Each member of the distributed system has stats that allow the member to detect that it is entering into slow receiver mode and can be configured with policies to deal with the situation.
Dealing with Slow Receivers
When it comes to slow receivers, there is no "one size fits all" policy that works (that works well anyway). The options that the system has once it encounters a slow receiver depend on its data consistency policy. What this implies is that a node has set certain data consistency expectations with other system members. These expectations play a major role in deciding how the member will be dealt with once it goes into slow receiver mode.
The slow receiver can choose to drop data, fire data loss notifications to the application, and catch up if the problem was temporary. This implies that not every update coming into the system has to be processed in order, and that if the application needs to fetch data from the cache, it will be fetched from other nodes on demand.
The slow receiver can send out a notification to other nodes stating that it is unable to accept any data until further notice. The remaining nodes would then ignore the member until they received a notice that the member was again open for business. Cache misses on other nodes would not be directed to this node, and data on the slow receiver would be considered suspect for the rest of the system, even though the local cache on the slow receiver would continue to serve the application and clients that it was attached to.
The system can quarantine the slow receiver thus isolating the rest of the system from the ill effects of the slow receiver. The senders could consider, store, and forward models for updates to that slow receiver. Applying interleaved updates from multiple publishers would become an issue in a system where all publishers were equal peers. In a single publisher system for a given piece of information, this would work well.
Another option is to have the notion of data ownership. This allows the slow receiver to apply updates from the owner of the data, without worrying about updates from other nodes.
A less desirable option is for the system to do nothing and run at the speed of the slow receiver. If the problem is temporary, the slow receiver comes out of that mode and the performance of the system improves.
Thus the options for dealing with slow receivers come down to the following:
- Quarantine the slow receiver until it recovers. Store and forward messages to disk-based mechanisms and let the slow receiver continue.
- The slow receiver drops messages, catches up, and fires appropriate notifications to connected applications and clients.
- Alert the system administrator about the slow receiver so that remedial action can be initiated.
- Drop messages to slow receivers and let them continue while alerting the system administrators.
Slow Receiver Support in an Enterprise Data Fabric (EDF)
In the previous section, we discussed a problem scenario in a distributed data management system. An Enterprise Data Fabric (EDF) provides mechanisms to detect slow receivers in a distributed system by collecting stats on network activities in the system; in addition, since the EDF is an active data management platform, it can be configured to make decisions on slow receivers in real-time. These decisions can be based on the applications sharing data in the data fabric and the need for data consistency across multiple applications. It can also be based on roles played by different applications in the data fabric and the criticality of getting data to the applications in the event of slow receiver behavior in the system.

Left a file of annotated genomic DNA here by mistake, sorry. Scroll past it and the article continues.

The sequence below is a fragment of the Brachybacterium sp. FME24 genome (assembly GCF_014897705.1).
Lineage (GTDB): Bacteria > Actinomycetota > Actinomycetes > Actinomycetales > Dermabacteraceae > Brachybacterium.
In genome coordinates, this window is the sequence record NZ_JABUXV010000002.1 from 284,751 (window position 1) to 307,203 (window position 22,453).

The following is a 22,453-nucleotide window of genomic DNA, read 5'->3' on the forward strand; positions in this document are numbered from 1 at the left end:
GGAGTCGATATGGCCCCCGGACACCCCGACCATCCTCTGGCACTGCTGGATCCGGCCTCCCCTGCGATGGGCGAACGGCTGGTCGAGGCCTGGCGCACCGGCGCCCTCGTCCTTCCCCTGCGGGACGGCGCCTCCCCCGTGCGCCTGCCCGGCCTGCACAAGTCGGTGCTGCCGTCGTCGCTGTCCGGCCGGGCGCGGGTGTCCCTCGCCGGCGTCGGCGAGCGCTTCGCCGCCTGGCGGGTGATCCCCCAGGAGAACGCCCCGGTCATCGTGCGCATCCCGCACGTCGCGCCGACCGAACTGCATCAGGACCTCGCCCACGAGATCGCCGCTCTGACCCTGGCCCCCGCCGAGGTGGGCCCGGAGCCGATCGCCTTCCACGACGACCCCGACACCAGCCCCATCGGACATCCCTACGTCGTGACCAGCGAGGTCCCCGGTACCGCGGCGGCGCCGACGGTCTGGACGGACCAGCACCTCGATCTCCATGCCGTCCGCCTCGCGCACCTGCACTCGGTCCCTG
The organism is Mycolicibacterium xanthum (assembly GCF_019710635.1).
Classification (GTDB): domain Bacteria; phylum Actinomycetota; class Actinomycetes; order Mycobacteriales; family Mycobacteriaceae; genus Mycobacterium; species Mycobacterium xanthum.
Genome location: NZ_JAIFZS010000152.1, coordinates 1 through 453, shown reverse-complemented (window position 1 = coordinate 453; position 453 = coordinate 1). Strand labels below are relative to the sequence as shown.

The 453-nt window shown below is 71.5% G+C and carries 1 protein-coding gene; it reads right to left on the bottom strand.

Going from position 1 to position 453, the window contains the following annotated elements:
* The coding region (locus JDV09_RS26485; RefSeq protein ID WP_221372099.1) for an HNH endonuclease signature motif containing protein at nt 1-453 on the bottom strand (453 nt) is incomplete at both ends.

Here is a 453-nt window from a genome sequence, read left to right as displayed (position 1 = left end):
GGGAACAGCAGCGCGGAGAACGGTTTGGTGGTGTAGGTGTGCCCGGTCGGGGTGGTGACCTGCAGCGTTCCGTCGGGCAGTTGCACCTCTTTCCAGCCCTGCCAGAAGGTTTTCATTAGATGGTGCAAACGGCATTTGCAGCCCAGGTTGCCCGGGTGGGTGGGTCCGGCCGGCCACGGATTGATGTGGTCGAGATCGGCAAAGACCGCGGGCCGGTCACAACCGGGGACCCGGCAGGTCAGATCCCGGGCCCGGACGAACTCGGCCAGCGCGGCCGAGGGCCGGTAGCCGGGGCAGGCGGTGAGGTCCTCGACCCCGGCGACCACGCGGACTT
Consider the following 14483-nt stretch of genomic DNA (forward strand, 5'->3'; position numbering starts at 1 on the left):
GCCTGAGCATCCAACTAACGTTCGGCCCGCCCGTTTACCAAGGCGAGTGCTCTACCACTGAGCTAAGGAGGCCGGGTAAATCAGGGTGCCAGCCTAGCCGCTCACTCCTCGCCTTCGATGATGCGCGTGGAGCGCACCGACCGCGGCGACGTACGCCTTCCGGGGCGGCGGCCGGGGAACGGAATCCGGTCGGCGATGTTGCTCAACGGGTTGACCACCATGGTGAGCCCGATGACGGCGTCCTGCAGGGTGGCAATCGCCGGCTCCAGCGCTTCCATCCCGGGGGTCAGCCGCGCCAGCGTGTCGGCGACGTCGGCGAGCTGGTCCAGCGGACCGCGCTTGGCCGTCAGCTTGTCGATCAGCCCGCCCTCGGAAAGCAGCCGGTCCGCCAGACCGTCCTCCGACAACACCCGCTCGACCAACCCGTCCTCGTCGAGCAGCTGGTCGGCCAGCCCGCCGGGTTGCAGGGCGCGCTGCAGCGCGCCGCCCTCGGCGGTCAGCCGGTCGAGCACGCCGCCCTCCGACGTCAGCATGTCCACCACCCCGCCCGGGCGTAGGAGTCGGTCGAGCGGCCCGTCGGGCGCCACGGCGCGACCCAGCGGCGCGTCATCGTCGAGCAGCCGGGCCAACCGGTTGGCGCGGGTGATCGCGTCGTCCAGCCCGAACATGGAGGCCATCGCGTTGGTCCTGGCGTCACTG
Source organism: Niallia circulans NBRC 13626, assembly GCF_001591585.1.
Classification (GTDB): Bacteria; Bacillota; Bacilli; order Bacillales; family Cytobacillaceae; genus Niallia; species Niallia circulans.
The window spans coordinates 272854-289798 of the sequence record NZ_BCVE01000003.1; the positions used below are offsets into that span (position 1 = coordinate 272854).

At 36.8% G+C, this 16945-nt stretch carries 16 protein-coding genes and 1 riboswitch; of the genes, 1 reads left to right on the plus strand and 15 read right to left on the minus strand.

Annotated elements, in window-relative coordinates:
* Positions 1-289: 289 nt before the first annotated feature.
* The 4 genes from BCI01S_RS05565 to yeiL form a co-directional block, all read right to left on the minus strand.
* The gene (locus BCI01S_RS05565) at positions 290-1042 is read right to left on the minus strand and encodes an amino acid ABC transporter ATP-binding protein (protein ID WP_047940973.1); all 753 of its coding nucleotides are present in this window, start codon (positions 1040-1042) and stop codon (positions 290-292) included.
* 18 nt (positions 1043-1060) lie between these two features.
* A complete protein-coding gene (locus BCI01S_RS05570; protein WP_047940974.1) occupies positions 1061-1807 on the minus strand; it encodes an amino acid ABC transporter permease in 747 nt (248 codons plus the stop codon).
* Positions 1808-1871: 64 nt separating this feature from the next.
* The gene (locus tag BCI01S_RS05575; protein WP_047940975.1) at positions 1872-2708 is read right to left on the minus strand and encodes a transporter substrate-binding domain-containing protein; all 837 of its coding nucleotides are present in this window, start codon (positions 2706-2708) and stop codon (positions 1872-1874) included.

ConclusionA distributed data management system is a complex entity and deploying one in a production environment requires careful planning and analysis. Since we are dealing with temporal data and data consistency, it is important to have a good understanding of the network environment in which the application operates.
Every distributed system needs to have policies for dealing with slow receivers in the system. These policies have to be crafted keeping in mind the load characteristics of the system, data consistency guarantees, data loss notifications, and the system throughput requirements. Tuning the network to meet system objectives including throughput and latency has to be a part of the overall system design when you consider deploying an Enterprise Data Fabric.
Up-front capacity planning to ensure that hardware resources like network bandwidth, network partitioning, CPU, memory, and I/O characteristics of the nodes that participate in the distributed system will go a long way in avoiding unnecessary slowdowns and glitches in overall system performance. It is also important to understand the congestion characteristics of the network to ensure that the system as a whole is geared to deal with bursty traffic and temporary unavailability. Planning system redundancy, disk usage, and number of applications/instances that compete for resources on a system are factors that help prevent slow receiver problems and result in a smooth-running system.
It is also a very good idea to ask what support your distributed data management vendor has in their offering to deal with slow receivers. When it comes to dealing with slow receivers in a distributed data fabric, it is a question of "when" rather than "if."
Sudhir Menon, Director of Engineering, GemStone Systems
With over 17 years of cutting edge software experience with marquee firms like Gemstone, Intel, EDS and CenterSpan communications, Sudhir Menon is one of the key architects for the Gemfire Enterprise Data Fabric. Sudhir is the Director of Engineering for GemStone Systems, Inc. and works closely with various development teams (both onsite and offshore) working on the Gemfire Enterprise Data Fabric. His expertise in distributed data management spans multiple languages (Java, C++ and .NET) and multiple platforms and he has architected and developed network stacks for the last 10+ years. At Centerspan communications, he was one of the key architects who built the largest secure peer to peer content distribution platform over the internet.